Among the different health conditions that have become noticeable in Western countries today, chronic illnesses such as heart disease, cancer, and diabetes are now the dominant sources of death. Such chronic health conditions are not transmissible, unlike infectious diseases like tuberculosis or pneumonia. In relation to these conditions, there has been a greater focus on prevention aspects such as dietary changes and increased physical activity. However, it is important to recognize that chronic disease has nuanced triggers that often elude casual observation. This discussion will explore the various driving forces of chronic diseases and how a more comprehensive perspective can allow successful prevention.
The 20th century heralded a period where it seemed that the front-facing causes of death in affluent nations had been replaced. Chronic diseases have taken over infectious diseases’ place as the most prominent health threat that is the main cause of heavy mortalities. Modern health threats order a refocus on these burgeoning diseases, since heart disease, cancer, and diabetes are now the core issues. Most important of all, these chronic diseases have very complicated and unique etiologies that do not involve infectious agents and conventional transmissibility.
With the increasing trends in cases of chronic diseases, medical and public health fields had to reorient their focus to offer something different. Preventive measures have taken a pivotal role, with a public emphasis on lifestyle modifications such as modifying dietary habits and increasing physical activity. In addition, there has been a growing prominence of pharmaceutical treatments to combat these conditions. While undeniably achieving positive outcomes by extending longevity and increasing the overall quality of life, these measures leave the deeper dynamics of chronic disease unaddressed.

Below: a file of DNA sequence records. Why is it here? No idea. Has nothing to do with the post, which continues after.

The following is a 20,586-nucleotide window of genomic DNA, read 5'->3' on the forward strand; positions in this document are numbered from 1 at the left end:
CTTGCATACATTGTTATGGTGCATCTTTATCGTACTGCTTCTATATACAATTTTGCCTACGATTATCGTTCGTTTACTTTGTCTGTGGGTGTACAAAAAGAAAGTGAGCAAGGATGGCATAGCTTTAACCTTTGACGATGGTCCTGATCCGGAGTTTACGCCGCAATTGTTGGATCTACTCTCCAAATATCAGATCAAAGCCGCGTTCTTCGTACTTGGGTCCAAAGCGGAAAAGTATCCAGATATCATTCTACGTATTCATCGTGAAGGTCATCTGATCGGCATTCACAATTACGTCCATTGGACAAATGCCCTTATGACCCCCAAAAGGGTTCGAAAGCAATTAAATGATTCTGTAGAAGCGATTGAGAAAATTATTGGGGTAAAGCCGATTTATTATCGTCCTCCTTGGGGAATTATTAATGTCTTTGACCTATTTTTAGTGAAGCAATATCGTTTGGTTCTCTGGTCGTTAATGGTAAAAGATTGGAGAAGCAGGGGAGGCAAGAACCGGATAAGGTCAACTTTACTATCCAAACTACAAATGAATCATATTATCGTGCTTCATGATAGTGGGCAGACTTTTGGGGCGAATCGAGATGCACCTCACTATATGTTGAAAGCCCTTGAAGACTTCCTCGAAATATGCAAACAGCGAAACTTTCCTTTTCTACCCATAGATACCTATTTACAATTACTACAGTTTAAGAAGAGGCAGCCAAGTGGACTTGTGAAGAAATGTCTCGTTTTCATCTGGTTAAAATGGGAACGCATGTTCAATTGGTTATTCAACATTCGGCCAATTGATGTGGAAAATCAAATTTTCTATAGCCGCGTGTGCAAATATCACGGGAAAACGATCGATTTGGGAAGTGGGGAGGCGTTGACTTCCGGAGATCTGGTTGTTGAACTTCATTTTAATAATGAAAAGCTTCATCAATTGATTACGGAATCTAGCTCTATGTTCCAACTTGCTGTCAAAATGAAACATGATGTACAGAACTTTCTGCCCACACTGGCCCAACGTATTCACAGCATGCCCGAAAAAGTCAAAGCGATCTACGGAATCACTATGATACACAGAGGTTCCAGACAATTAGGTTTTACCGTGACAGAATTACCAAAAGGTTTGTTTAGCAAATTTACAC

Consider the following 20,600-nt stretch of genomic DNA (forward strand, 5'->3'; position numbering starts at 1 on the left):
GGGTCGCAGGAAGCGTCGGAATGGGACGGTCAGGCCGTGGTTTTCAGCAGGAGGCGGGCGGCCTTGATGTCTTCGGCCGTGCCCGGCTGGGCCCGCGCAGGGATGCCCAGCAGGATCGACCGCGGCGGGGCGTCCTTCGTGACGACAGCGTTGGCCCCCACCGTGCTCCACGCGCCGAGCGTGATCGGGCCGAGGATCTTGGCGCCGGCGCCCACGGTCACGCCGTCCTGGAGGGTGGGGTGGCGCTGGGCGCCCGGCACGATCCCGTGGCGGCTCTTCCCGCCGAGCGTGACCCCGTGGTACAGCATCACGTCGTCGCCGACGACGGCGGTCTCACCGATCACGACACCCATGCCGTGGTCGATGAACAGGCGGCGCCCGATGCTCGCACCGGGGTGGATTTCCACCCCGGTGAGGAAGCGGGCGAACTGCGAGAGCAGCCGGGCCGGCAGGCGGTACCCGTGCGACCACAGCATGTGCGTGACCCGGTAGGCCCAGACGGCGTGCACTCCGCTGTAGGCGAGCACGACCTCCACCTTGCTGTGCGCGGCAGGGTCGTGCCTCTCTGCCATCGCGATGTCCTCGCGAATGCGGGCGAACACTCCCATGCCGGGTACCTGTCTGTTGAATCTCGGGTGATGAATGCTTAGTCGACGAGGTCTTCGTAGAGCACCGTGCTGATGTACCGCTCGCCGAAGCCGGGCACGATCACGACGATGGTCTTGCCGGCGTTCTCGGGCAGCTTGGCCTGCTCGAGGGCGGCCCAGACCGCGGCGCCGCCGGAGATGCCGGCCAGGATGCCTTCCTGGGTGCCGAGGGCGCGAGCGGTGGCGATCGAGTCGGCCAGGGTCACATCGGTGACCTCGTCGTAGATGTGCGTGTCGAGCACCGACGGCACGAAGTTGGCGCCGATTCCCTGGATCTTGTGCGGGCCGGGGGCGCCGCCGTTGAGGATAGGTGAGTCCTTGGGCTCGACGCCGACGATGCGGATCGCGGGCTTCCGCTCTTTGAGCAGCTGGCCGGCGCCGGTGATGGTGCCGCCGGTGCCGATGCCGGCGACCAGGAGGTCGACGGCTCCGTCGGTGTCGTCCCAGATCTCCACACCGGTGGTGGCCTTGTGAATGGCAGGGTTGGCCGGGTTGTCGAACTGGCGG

Ernesto Moralez, a scholar in the realm of public health education, suggests that making people morally responsible for choosing a healthy lifestyle is not helpful for preventing chronic disease. According to Moralez, 80% of interventions are conducted quite late in life and thus, do not have any influence on the intensity at which people suffer from chronic diseases.
Instead, Ernesto Moralez proposes solutions designed to address the cause root of chronic diseases through social responsibility. He underlines that it is worthwhile to consider the causes of disease when it comes to disease clusters for chronic illnesses. County maps that show rates of diabetes, for example, would show clusters in the poorer neighborhoods with low health service provisions, high unemployment, and a poor community environment.
Policy-based interventions consist of the implementation of policies such as zoning and restricting the accessibility of tobacco and vaping products to minors. These policies would be implemented in economically disadvantaged neighborhoods, demonstrating how policy-based intervention can impact diffusion for chronic diseases. Through this fresh perspective, measurable differences in the recurrence of these chronic diseases can be observed by public health officials but only after the policy change is enacted.
Ernesto Moralez has been able to translate these ideas into his next edition of a public health textbook, Introduction to Public Health, which he is co-editing with two other authors and is set to be published in 2024.